Only Have 5 Minutes To Practice?
Under: Guitar Practice
If you are short of time and only have a tiny 5 Minutes To Practice guitar, then you’ll want to have a system for achieving results. A system which produces actual results and cuts the crap to a minimum. In short (pun intent) you’ll need to learn how to squeeze 7, 9, even 10 minutes worth of guitar practice out of the 5 minutes you might have!
Sounds Too Good To Be True?
If this sounds unbelievable or unachievable, then keep reading – I’ll show you how! There are many ways to achieve more. The best way to achieve more is, however is painfully simple. To get more done with less time, you need to plan ahead and set goals. You will have to limit what you will cover and focus fully on task/tasks for the entire time.
The Power of Focus
We’ll start with the hardest first. While focus might not appear to be the hardest, it is. Focus is a choice and a habit which you can develop over time. It’s simply choosing not to get distracted either by yourself, the phone, Facebook or Twitter, or wasting time working on something you can already play. Easy to say, hard to do!
A few tips on focus, set a time each day that you will sit down to practice guitar. Let everyone who is likely to contact you, interrupt you or distract you know that you’ll be busy for that set time, each and every day. Another tip is to turn off the phone, computer, TV etc. and create a quiet spot which is perfect for you to achieve the most.
Focus is also concentrating on getting whatever you’re working on right; at least 9 times out of 10 and having the discipline to restart when mistakes to occur.
Planning Guitar Practice
A lot of practice time is wasted due to poor planning and lack of focus. It’s easy to play what you want too or rush through a half-hearted version of a scale you should know but don’t.
Don’t think of planning in terms, a detailed business plan like 20 page document. Think in terms of broad strokes. Think of what you want to achieve, by when and how you’ll get there.
Planning for Large goals
For example, if you want to learn 20 new songs to a good standard, in order that you can start take some gigs in 6 months. You will need to choose the songs, learn how they sound by listening to them on repeat for a while. Then either work out the chords by transcribing them or buy the sheet music. You will probably have to tackle two songs each week, in order to reach your goal and give yourself plenty of time to get in a gig ready state. Sure, you’ll need around an hour a day in order to do this – but that’s a great goal to have and will be achievable if you put the work in.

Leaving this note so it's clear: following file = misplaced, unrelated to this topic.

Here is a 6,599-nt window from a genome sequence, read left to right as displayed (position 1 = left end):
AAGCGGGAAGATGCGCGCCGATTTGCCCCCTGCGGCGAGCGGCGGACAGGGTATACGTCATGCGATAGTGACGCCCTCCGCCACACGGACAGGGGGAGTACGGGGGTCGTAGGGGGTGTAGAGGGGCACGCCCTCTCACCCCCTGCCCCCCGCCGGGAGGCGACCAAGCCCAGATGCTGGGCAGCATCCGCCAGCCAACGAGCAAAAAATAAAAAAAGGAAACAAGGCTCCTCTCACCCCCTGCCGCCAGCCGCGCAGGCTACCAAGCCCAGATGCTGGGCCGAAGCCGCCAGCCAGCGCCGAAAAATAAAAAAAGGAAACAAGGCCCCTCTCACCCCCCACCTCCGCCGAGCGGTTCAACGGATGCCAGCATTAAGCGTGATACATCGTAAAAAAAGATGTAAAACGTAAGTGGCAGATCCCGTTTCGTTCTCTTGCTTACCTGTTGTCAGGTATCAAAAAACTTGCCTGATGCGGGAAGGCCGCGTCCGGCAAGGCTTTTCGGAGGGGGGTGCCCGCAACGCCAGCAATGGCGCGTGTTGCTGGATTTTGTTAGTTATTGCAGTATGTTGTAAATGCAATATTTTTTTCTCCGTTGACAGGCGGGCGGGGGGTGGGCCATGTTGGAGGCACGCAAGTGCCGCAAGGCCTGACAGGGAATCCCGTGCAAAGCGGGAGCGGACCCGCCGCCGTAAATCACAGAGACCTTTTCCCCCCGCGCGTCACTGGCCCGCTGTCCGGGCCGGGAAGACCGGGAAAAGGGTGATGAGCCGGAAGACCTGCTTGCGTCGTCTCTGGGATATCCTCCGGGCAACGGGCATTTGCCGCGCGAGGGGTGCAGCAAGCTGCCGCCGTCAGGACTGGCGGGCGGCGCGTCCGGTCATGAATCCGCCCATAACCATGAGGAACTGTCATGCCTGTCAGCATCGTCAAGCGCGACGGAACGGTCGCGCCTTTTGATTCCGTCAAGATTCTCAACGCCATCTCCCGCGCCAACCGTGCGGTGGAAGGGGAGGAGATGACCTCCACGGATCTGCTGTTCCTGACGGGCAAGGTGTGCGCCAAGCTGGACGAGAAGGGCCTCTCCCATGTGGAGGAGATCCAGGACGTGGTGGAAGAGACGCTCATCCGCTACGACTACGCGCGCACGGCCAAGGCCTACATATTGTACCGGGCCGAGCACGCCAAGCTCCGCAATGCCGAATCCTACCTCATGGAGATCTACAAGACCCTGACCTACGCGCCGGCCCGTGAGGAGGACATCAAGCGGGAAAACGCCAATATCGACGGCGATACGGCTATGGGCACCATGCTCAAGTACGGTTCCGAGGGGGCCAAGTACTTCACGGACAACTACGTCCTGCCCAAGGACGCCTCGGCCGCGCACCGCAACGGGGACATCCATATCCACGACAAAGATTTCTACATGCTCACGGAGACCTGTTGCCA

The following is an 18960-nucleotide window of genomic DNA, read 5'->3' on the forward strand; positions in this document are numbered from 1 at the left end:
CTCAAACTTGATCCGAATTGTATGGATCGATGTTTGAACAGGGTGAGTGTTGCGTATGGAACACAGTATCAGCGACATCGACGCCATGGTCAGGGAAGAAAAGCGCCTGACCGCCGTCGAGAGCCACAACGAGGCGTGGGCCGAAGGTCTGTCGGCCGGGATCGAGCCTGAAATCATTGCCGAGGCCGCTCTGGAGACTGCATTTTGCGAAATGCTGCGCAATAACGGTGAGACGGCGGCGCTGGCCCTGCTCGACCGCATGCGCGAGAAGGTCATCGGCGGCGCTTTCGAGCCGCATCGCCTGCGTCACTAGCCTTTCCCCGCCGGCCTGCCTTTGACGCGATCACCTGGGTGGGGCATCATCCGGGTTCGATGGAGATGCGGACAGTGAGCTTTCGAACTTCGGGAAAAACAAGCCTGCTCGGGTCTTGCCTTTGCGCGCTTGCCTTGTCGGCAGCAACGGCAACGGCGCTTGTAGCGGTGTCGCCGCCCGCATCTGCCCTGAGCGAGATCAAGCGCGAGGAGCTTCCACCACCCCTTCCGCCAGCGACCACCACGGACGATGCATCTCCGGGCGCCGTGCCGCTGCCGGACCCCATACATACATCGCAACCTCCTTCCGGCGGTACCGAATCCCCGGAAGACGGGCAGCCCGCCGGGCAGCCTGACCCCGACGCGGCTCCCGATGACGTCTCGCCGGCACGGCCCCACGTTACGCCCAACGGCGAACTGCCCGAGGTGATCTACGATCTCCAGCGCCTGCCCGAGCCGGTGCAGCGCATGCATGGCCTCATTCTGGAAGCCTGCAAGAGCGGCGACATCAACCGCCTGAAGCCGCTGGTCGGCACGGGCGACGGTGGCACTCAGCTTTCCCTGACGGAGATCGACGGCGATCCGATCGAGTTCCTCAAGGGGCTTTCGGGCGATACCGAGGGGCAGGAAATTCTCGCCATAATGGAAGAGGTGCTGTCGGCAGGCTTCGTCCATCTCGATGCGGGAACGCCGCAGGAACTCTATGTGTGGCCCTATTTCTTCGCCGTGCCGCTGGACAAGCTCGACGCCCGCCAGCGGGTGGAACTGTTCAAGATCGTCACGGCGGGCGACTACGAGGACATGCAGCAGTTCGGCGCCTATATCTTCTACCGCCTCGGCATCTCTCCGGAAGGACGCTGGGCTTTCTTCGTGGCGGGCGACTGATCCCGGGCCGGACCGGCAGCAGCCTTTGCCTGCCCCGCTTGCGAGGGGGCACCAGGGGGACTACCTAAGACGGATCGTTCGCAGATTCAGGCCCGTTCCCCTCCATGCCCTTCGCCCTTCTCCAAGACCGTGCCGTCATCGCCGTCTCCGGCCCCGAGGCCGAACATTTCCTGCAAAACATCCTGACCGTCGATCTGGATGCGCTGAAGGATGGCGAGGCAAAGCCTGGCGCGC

That’s an overview of setting large goals, however if you’ve only got 5 minutes a day, you’re going to have to choose something smaller, like learning one new chord.
Planning for smaller goals
If you want to learn more chords, for example, your plan would be to learn a new chord every two weeks, whereby you used the first week to get used to the feel, sound and shape of the chord, and you would then move on to using the new chord in a song in the second week.
Both of these are pretty solid plans which can be recorded in a diary within a couple of seconds which then allows you more practice time. You should be recording what you practiced in a diary; you’ll see your progress easier that way plus it will give you a kick up the butt when you feel you can’t play well.
If you only get a tiny amount of time, planning ahead is not only critical but is a way to shave time and energy off your development process.
In order to achieve more, you have to work on less. While that could either sound backwards or just common sense, it’s neither. It is one of the fundamental reasons most people don’t achieve much in guitar playing or in life. They try to be everything to everyone and end up being nothing to none!
Answer this honestly – over the next 6 months would you rather completely nail one scale or would you rather learn 6 scales badly?
I bet you’re in the first camp; you would rather spend the next six months working on one thing. And getting that to the point where it’s naturally part of your playing rather than learning a load of things half-hearted.
If you only have five minutes, spend it wisely; use it to master one idea. You’re more likely to get the idea nailed, memorised and sounding like a piece of music rather than an exercise. Plus once you’ve really learnt it, you never have to relearn it again.
The more focused you become on achieving smaller thing the more likely you will see bigger jumps in your playing and each huge step will seem smaller.
Quality Not Quantity
I’ve alluded to this throughout; I’m trying to get you to think about the quality of practice you undertake and to forget quantity. Any untrained monkey can rattle through a long list of exercises and feel like they have achieved a lot without actually doing so! Quality means really learning an exercise, a scale or new chord. Plus, if you’re reading this, you’re clearly way smarter and more trained than any untrained monkey I’ve seen!
Spend some time in your next practice session to evaluate the level of quality that you currently practice at.
You can really squeeze more time out of the time you have, you just have to be smart about it! All it requires is a small amount of thought. Remember going forward to think about what you want to achieve. How long you have, including an end date. The amount of time you’ll need in order to achieve it. Then pick something small to work on. If you’re limited by time, think about quality NOT quantity!